Chapter 66

Steel work, welding Rebecca’s hull

All in all, 1976 had been an eventful year and with the arrival of 1977 a similar routine followed. The hull shell had been welded ensuring there was a full penetration weld into the 5/8” diameter chine bars. Then on the inside of the hull the chine bars were seal welded to prevent water penetrating the joint with the possibility of causing corrosion. From the beginning of the job there was a lot of grinding and even though I wore safety glasses it was not unusual to get a speck of rust or steel in the eye; I remember I had several visits to the Mater Hospital, late on Sunday evenings, to have specks removed. The trouble was that you were not aware of it until you lay down and tried to sleep. At work they must have wondered what I was doing to myself coming in with my arm in plaster, then on crutches with a busted ankle and now with a patch over my eye. I could not see the point in staying home when I could still do my work in the office.

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Chapter 62

The first build of Rebecca – 1/12 inch model

Now I had the plans I had to plan the work schedule, buy tools and put my money where my mouth was. My first project was to build a model of the hull on a scale of 1 inch to 1 foot or 1/12. To do this I cut the frames out of balsa wood, stood them upside down on a strong back frame fixed to a plank the same way I would build the hull and braced the frames. Then the hull sheeting was secured to the frames, overlapping the cine position.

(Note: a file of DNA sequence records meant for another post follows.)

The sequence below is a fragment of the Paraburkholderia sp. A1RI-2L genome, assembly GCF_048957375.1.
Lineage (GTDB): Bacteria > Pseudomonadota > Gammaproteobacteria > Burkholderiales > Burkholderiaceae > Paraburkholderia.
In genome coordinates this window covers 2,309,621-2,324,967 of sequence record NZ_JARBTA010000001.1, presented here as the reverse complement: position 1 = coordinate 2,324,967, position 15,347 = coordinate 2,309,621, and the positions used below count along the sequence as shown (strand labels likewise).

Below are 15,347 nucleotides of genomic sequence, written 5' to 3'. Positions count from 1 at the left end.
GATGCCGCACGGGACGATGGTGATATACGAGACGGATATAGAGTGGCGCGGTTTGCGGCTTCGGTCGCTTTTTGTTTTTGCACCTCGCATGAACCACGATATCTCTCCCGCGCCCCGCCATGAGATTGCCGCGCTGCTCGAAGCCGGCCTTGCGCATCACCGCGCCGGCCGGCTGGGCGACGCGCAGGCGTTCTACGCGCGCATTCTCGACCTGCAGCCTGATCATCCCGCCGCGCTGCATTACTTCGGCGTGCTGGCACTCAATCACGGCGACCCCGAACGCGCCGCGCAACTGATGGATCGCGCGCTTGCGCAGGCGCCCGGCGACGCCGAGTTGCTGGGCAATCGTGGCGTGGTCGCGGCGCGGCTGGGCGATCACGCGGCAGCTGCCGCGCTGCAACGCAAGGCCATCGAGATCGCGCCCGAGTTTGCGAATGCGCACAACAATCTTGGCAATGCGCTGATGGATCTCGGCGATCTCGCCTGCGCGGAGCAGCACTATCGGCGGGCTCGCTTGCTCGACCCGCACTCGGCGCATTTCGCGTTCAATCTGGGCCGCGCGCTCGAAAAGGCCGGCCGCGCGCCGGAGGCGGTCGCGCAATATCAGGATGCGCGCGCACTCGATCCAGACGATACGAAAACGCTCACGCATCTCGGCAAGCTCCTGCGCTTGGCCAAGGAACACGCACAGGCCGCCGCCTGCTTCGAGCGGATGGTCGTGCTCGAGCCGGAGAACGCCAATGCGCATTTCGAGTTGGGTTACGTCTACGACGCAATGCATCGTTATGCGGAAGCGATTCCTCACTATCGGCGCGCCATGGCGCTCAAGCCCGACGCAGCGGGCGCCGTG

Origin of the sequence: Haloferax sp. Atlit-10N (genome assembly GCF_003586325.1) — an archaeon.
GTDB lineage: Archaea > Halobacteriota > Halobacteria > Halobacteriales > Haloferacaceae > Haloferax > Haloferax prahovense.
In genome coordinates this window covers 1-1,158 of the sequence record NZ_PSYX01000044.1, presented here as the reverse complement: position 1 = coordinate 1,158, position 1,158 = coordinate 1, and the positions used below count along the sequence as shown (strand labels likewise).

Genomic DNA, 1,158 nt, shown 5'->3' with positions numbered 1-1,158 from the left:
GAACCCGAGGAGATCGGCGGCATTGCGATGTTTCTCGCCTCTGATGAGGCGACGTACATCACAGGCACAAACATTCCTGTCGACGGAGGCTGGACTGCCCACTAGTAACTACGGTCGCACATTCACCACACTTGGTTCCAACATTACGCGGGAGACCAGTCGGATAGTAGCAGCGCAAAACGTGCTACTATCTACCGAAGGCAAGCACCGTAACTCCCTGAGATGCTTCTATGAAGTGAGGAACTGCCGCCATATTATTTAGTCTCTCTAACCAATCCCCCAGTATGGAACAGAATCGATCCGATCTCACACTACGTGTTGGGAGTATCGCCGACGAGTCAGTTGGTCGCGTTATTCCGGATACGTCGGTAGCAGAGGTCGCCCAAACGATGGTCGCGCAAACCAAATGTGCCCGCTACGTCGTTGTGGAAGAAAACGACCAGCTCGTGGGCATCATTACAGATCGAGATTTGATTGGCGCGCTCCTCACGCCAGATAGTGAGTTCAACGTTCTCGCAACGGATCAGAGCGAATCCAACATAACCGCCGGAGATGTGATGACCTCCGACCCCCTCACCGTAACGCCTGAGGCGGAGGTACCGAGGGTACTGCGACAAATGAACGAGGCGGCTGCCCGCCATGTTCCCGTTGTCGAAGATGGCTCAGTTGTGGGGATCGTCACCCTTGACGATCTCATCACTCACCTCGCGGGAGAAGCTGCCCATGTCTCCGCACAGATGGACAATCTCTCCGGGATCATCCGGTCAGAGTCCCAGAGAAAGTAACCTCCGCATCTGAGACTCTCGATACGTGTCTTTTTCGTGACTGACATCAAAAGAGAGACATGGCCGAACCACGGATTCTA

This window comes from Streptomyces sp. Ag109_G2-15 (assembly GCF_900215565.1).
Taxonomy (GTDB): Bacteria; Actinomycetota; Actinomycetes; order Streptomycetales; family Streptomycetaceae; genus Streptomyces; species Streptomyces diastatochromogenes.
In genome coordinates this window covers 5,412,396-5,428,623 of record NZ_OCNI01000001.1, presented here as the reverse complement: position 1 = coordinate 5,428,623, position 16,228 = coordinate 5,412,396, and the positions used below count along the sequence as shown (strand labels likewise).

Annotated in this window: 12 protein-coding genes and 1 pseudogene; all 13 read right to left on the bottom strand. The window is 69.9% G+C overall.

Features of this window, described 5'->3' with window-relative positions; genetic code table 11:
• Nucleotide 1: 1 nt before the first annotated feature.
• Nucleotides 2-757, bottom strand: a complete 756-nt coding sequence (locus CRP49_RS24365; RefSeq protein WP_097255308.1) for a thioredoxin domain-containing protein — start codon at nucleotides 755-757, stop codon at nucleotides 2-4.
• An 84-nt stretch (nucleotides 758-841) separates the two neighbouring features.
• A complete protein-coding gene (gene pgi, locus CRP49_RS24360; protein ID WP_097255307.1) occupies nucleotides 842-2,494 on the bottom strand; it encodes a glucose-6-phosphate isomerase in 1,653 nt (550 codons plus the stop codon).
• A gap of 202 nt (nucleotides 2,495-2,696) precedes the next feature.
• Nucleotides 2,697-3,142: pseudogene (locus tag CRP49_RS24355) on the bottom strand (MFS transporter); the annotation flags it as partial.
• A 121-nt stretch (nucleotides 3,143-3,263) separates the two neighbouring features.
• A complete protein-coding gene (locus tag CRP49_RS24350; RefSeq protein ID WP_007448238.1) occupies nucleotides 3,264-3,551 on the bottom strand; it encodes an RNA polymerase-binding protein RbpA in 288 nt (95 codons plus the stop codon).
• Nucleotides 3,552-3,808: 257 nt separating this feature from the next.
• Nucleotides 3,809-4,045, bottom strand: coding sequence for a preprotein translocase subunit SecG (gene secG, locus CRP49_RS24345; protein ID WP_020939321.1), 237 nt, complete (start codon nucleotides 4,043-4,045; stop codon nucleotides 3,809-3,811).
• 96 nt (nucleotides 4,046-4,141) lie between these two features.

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Chapter 61

Thank you Enrico Casorzo for the idea of constructing a steel yacht using the multi chine method and thank you Len Hedges for the plans for Rebecca.

While up in Darwin I met Enrico Casorzo, a technical officer from Sydney Office. Enrico and his family came from Chile and had settled in Sydney. He was building a steel yacht on the outskirts of Sydney and was describing it’s method of construction. Instead of rolling the plates to get a round bilge yacht, this design was multi chine to get a comparable effect.

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Chapter 48

Project Management is conceived and birthed
In August 1971 I was approached and offered secondment to Head Office for a period of three months as part of a Head Office committee to review the Technical Organisation of the Department. There were three Assistant Directors, an Architect from Perth and myself from Brisbane. I feel the two of us were included to do the collating of information and be like secretaries and gophers as well as a symbol that the staff was represented.

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